Painful stimuli are picked up by specialised receptors known as nociceptors (nociception is the name given to the response of the nervous system to painful stimuli). When the nociceptors detect a painful (nociceptive) stimulus they send a message via the spinal cord to the brain.
The gate theory is based around the concept of balance between information travelling through two different types of nerve fibres:

Small nerve fibres that carry nociceptive information.

Large nerve fibres that carry non-nociceptive sensory information.

Simply put, if the amount of information being carried by small nerve fibres is greater than that carried by large nerve fibres then pain is experienced.
The pain gate is situated within the spinal cord and relies on two further types of nerve fibres:

Projection interneurones.

These are activated by information coming from the small nerve fibres.

Inhibitory interneurones

These are activated by information coming from the large nerve fibres.
Inhibitory interneurones will also remain active when the large fibres are dormant.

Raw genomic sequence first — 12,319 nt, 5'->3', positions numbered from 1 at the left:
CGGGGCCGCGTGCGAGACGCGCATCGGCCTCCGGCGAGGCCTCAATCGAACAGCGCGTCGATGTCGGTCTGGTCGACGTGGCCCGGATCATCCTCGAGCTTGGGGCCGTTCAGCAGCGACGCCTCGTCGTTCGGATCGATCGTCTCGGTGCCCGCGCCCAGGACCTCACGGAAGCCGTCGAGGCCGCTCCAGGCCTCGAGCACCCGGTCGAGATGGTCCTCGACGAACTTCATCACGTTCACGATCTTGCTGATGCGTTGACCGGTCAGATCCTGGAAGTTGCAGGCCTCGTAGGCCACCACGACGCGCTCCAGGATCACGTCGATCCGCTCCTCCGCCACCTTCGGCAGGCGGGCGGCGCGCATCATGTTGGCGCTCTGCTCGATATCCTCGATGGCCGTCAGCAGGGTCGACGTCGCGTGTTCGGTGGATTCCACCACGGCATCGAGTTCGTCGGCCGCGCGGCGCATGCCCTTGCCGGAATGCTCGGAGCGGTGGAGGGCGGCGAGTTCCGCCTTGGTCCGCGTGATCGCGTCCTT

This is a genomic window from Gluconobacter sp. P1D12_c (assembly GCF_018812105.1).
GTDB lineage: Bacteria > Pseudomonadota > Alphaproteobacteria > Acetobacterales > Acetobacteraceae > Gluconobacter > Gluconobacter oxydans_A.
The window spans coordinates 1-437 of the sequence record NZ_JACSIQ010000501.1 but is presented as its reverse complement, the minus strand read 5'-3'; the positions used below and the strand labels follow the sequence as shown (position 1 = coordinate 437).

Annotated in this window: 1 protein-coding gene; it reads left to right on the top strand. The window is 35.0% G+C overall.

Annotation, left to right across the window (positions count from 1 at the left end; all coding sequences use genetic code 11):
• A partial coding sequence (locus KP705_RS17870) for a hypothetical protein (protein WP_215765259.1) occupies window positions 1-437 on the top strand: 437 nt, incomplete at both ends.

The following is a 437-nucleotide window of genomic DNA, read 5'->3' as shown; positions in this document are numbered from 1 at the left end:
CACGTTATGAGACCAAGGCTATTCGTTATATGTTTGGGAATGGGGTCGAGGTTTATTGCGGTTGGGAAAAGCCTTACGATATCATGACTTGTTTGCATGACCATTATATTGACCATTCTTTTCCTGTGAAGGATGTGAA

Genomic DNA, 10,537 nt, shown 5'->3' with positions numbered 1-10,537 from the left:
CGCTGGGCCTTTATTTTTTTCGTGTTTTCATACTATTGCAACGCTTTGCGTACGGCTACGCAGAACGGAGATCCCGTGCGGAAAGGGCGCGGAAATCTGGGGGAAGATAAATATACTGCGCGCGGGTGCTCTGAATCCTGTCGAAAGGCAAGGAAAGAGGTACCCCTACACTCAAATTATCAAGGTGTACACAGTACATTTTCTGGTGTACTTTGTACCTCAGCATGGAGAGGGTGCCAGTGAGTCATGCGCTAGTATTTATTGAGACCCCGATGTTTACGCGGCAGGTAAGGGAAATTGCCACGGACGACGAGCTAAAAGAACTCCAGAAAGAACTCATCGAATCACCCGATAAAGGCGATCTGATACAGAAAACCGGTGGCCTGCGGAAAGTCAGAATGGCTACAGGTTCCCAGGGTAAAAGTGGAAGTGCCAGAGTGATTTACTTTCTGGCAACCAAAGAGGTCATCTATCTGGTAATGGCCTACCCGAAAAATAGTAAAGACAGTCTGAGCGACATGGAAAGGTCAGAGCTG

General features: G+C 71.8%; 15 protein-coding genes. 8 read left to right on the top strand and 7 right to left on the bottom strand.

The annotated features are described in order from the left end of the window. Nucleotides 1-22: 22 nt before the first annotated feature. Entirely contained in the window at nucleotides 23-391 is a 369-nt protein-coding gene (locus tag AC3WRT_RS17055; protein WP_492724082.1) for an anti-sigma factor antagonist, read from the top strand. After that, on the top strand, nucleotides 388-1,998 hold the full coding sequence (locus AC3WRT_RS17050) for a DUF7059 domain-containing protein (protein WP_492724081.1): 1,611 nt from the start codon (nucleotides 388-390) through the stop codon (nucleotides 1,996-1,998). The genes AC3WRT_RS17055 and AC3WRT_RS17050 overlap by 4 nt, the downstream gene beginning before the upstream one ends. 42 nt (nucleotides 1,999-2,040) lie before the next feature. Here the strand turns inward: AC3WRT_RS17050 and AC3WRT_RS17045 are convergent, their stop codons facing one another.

The pain gate operates in one of three ways:

1. Without any stimulation both the small and large fibres are quiet and the inhibitory interneurone is active, blocking the projection interneurone.

The gate is closed and the person experiences no pain.

2. With non-painful stimulation the large nerve fibres activate the inhibitory interneurone that blocks any minor painful stimulation ascending through the projection interneurone.

The gate remains closed and the person experiences no pain.

3. With painful stimulation the small fibres activate the projection interneurone that in turn blocks the inhibitory interneurone.

The gate is open and the person experiences pain.

If the amount of information travelling through the large nerve fibres can be increased we can effectively close the gate and reduce the amount of pain a person experiences.